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Economics in One Lesson by Henry Hazlitt

Economics in One Lesson (1946)

by Henry Hazlitt

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Such an oversimplified view. I tried hard to finish it, but... not going to happen. ( )
  tlockney | Sep 7, 2014 |
Review Forthcoming. ( )
  publiusdb | Aug 22, 2013 |
A brief, easy-reading exposition of what the author believes to be the major fallacies of government economic thought during the period 1946-1978. The author is of the Austrian school, so he mostly inveighs against government intervention in the economy. The writing is usually easy to understand, if sneering and snobbish in tone. ( )
  baobab | Jul 23, 2013 |
This book should mandatory for every North American student before they graduate high school and vote. Economics does not need to to remain in the hands of elitist politicians and academics. Hazlitt cuts through the fallacies, gets to the core issues,and explains where we're going wrong, and why we need to change. ( )
  PastorBob | Apr 24, 2013 |
Not the book to get if you've already read extensively in different schools of economics. The author isn't an economist or academic; he had less then two years of college. Rather, Hazlitt was a journalist self-taught in the discipline of economics who wrote for the New York Times The Nation and Newsweek. His virtue is that he's clear and lucid and can bring across complex ideas in simple terms for the ordinary person--and as H.L. Mencken said of him, he was "one of the few" in economics "who could really write." And celebrated, even Nobel-Prize winning economists were among his fans: Ludwig von Mises, Friedrick A. Hayek, Milton Friedman. Based on Bastiat's "What Is Seen And What Is Not Seen," as his Preface stated, "This book is an analysis of economic fallacies so prevalent that they have almost become a new orthodoxy." And so many of those fallacies are still heard today, are still the grounds for current policy (rent control and minimum wage being two examples) that this 65 year old book is still sadly relevant. The book is worth the price just for the chapter "The Broken Window" alone, a parable which Steve Forbes in the Foreword to the 50 Anniversary edition rightly praises "ranks with Adam Smith's Pin Shop, Bastiat's Petition or Plato's Cave." Still the best primer around on the principles of free markets. ( )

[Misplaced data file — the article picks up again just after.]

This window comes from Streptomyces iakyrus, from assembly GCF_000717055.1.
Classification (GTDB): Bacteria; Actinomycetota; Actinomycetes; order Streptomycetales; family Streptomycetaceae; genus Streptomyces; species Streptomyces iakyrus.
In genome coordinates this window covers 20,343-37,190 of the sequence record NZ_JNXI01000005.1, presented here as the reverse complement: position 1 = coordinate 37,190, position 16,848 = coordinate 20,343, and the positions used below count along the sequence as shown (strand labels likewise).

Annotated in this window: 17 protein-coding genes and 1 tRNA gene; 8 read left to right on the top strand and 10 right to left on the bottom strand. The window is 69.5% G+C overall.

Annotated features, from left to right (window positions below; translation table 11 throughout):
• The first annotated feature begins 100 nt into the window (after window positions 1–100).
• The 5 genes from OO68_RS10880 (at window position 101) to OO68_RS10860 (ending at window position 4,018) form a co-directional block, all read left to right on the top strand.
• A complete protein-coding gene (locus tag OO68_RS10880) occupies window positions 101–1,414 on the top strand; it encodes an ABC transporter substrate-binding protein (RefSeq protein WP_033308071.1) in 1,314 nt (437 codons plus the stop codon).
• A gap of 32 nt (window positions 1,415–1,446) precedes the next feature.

LisaMaria_C | Oct 14, 2012 |
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Economics is haunted by more fallacies than any other study known to man.
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(Click to show. Warning: May contain spoilers.)
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Amazon.com Product Description (ISBN 0517548232, Paperback)

A million copy seller, Henry Hazlitt’s Economics in One Lesson is a classic economic primer. But it is also much more, having become a fundamental influence on modern “libertarian” economics of the type espoused by Ron Paul and others.

Considered among the leading economic thinkers of the “Austrian School,” which includes Carl Menger, Ludwig von Mises, Friedrich (F.A.) Hayek, and others, Henry Hazlitt (1894-1993), was a libertarian philosopher, an economist, and a journalist. He was the founding vice-president of the Foundation for Economic Education and an early editor of The Freeman magazine, an influential libertarian publication.  Hazlitt wrote Economics in One Lesson, his seminal work, in 1946. Concise and instructive, it is also deceptively prescient and far-reaching in its efforts to dissemble economic fallacies that are so prevalent they have almost become a new orthodoxy.

Many current economic commentators across the political spectrum have credited Hazlitt with foreseeing the collapse of the global economy which occurred more than 50 years after the initial publication of Economics in One Lesson. Hazlitt’s focus on non-governmental solutions, strong — and strongly reasoned — anti-deficit position, and general emphasis on free markets, economic liberty of individuals, and the dangers of government intervention make Economics in One Lesson, every bit as relevant and valuable today as it has been since publication.

(retrieved from Amazon Mon, 30 Sep 2013 14:03:57 -0400)

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This revised and updated edition of Hazlett's well-regarded exposition of general economic principles examines, in layman's terms, the effects of inflation, recession, and the growing tax revolt.

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